Frankly, my choice when facing a Trisomy 18 diagnosis is no one’s business but my own. But being put in a position where I was asked to make an impossible decision has opened my eyes and my heart to others and I urge you all to do the same.
Throughout this process, I was given four options. Continue reading
“Here I am, Lord. Is it I, Lord?”
The sounds of children’s voices echoed through the cathedral at my daughters’ school as my husband, dressed in black, carried our son Gabriel towards the altar. My two daughters and I, along with our family members and all the small children in attendance, followed behind, carrying white roses to offer him near his casket. My mom took one of my grandmother’s tablecloth’s and placed it over top, as a pall.
I will always remember my baby boy being placed at the forefront of this beautiful cathedral, painted light blue, surrounded by roses, stained glass windows, and the smell of incense. My husband placed a baby blue Crucifix on top of his casket and a two-toned blue Rosary nearby.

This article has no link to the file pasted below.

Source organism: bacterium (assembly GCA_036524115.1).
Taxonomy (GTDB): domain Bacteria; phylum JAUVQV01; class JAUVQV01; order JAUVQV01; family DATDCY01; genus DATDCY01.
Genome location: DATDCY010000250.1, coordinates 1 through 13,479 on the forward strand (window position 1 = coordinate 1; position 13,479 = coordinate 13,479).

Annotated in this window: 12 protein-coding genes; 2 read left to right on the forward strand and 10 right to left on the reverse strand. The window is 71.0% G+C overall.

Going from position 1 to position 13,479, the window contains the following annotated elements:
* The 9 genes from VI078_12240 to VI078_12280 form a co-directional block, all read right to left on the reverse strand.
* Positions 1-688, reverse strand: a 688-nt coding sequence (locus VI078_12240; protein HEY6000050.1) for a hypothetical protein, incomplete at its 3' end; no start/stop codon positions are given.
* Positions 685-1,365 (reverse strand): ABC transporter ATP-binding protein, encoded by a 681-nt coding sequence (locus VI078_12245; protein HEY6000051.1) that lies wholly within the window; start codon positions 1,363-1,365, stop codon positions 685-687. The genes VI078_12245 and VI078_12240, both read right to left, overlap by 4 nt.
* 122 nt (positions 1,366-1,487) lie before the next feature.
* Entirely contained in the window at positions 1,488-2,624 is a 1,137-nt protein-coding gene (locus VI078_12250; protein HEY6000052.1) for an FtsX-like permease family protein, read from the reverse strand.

And then it began–my baby’s funeral. My son’s official farewell. Continue reading
This part of our journey was so very difficult. I cannot explain the the agony I felt in knowing our sweet boy was alone, in refrigeration, just waiting. Waiting for us to figure out what to do with him and how to honor his short but very important life.
It felt like my heart was being ripped out of my chest every time I thought about him laying there, alone and cold. Thanks to a loving and compassionate funeral home, I knew he was safe, but even so, it was agonizing. I wanted to hold him. I wanted to comfort him. I wanted to keep him warm. I wanted him to return to my arms, even if just for a moment, to tell him how much I loved him and how much I missed him already.
I laid in bed crying and remember physically reaching both arms out to the sky, begging God to hand him to me; to let me hold him just one more time.